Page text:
3. Quality of packaging, testing, support, upgrades, security patches, availability of backports and third party repositories, release schedule etc. basically a lot of the boring housekeeping and problem solving. For the most part, this is what distros do - they take what developers have made and wrap it up in packages for you. But if the developers haven't made the apps you want, you'll be tweaking your work process a lot. If they haven't made the DE the way you want, you'll be tweaking your OS interaction a lot. A good distro doesn't create fuss for you, but it doesn't really mean it'll work for you.

I'd just start with Ubuntu with Unity (the default) only because it's super common and see if you get past #1. If you do and don't like Unity I'd try Cinnamon, KDE, Gnome and XFCE, as far as I know they're all available as packages on Ubuntu. If you find something that looks right for you I'd move on to #3 and ask "What distro is the best to run [Cinnamon/Gnome/KDE/Unity/XFCE]?" Though I suspect that the answer will probably be one of the Mint or Ubuntu spins in most cases. There's not much point in going outside the beaten path if you just want to get started.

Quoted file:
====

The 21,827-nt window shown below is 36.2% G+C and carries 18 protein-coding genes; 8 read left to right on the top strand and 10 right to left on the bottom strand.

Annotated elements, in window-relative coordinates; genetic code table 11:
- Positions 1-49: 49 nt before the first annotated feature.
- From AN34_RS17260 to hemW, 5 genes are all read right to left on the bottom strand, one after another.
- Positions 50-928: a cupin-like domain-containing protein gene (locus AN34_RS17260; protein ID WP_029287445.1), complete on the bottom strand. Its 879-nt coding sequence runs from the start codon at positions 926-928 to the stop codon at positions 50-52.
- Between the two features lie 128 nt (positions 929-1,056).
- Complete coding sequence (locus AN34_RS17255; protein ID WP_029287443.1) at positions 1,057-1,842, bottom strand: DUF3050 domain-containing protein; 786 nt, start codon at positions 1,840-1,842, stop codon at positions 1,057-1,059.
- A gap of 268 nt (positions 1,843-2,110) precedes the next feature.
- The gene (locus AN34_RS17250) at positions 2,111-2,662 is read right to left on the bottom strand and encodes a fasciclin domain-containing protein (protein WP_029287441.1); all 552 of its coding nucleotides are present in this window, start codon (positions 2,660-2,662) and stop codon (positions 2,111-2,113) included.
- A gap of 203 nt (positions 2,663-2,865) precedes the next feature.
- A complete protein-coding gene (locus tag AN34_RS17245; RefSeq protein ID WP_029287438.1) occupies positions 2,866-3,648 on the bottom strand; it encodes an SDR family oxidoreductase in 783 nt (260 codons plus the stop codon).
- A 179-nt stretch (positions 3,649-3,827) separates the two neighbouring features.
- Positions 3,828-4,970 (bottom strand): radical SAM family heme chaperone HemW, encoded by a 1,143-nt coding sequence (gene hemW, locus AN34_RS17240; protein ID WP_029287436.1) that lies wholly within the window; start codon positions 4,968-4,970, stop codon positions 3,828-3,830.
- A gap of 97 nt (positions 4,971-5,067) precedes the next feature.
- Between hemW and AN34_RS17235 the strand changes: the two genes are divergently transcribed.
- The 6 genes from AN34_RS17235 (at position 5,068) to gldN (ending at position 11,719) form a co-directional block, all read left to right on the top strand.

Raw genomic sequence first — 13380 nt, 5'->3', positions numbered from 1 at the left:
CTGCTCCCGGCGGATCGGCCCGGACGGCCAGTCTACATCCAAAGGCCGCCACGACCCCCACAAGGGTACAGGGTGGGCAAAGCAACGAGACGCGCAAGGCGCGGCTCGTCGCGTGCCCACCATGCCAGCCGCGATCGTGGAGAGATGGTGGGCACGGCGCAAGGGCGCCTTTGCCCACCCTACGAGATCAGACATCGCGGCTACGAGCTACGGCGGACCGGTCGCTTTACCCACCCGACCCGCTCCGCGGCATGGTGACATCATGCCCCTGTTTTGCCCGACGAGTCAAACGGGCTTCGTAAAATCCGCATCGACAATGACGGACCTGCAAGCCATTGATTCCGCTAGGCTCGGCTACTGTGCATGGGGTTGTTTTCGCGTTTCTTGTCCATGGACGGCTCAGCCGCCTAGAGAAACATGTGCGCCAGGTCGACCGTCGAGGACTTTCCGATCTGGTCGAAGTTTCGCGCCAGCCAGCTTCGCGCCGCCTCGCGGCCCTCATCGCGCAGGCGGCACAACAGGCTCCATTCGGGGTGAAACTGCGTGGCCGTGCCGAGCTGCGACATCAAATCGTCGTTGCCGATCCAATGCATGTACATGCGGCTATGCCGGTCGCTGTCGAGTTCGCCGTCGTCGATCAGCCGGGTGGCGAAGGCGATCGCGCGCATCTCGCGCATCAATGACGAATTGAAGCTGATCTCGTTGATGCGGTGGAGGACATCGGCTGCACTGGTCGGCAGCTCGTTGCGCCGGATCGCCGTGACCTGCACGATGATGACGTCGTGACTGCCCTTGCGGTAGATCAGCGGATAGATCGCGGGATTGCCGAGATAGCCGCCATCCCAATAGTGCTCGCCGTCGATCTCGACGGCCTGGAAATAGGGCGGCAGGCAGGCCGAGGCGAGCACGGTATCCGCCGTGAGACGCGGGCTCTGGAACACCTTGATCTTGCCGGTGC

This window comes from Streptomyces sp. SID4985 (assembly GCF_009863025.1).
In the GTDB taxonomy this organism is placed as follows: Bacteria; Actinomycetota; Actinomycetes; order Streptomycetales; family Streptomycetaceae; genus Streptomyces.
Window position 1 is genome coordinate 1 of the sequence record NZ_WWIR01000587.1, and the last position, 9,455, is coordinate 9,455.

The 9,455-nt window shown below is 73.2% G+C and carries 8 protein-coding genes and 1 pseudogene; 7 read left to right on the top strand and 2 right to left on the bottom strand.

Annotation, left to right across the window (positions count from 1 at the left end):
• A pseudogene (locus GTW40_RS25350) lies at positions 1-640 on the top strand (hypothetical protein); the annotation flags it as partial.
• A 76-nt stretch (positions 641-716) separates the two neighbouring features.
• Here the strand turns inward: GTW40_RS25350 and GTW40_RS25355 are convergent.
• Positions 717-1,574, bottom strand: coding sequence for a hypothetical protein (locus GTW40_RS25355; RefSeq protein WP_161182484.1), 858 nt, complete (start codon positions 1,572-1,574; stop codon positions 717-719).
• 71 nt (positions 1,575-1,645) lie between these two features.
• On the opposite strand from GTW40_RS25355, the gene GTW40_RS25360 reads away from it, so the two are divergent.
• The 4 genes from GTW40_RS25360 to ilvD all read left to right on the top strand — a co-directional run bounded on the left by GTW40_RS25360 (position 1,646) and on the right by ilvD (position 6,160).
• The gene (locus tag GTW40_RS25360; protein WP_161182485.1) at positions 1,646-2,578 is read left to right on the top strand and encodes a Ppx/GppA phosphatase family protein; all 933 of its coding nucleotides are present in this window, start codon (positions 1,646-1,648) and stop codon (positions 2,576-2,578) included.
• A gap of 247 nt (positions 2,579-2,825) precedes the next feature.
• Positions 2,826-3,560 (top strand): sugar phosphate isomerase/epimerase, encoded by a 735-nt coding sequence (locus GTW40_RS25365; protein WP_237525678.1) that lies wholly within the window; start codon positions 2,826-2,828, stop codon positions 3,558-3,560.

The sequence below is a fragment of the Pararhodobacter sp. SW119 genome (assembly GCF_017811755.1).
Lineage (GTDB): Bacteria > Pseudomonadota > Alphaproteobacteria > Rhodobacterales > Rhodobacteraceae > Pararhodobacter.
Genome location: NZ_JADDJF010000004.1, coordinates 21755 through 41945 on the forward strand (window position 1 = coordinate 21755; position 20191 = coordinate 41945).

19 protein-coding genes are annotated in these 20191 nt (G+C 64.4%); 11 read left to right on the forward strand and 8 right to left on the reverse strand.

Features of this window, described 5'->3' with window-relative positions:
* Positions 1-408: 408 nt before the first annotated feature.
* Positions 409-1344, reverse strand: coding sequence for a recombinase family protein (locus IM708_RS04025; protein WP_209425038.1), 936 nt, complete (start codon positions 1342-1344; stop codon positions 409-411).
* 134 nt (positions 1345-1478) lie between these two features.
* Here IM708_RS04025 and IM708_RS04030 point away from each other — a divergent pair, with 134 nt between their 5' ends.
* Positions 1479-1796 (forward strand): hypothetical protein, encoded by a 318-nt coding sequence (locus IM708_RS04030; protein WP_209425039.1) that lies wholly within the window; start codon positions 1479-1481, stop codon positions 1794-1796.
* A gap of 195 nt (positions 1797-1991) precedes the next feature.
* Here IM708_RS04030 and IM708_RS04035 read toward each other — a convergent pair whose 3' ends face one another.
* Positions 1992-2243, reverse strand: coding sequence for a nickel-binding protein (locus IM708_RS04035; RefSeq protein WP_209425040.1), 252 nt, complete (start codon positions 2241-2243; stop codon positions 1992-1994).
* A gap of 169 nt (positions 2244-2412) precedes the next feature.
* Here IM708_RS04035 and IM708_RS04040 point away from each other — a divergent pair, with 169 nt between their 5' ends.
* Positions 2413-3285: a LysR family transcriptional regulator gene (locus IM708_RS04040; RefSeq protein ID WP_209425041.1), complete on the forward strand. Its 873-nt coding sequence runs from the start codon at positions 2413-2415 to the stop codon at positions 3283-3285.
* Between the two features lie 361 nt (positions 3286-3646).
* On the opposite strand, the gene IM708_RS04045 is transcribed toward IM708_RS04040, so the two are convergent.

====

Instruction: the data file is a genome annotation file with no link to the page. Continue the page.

Comment Re:It will not happen (Score 2) 85

How the hell do you re-write something like that? An "if" statement keys on the value of a single variable and conditionally executes a function. There are some things for which there is only one solution. Someone might suggest "just cold-room it!" But how are they supposed to do that?

You mean cleanroom. Copyright protects one particular expression (implementation) not the underlying idea (functionality), so the point is not necessarily to come up with a different solution but to document that it has been done independently. Yes, that means they must find an "untainted" developer to write the new code but you can in great detail describe the functionality as long as you don't impose a particular implementation. It's even been done "after the fact" as evidence:

The court relied heavily on evidence NEC presented that compared a "clean room'' program with both the V20/30 and Intel 8086/88 microcode. NEC hired an independent engineer (Gary Davidian) to develop a set of microcode for the V20/30 without access to any other microcode. Because Davidian's version of the microcode was similar in many regards to both the Intel and NEC microcodes, the court found it likely that those similarities were dictated not by copying of Intel's microcode, but rather by functional constraints of the hardware, the architecture, and the need for 8086/88 compatibility.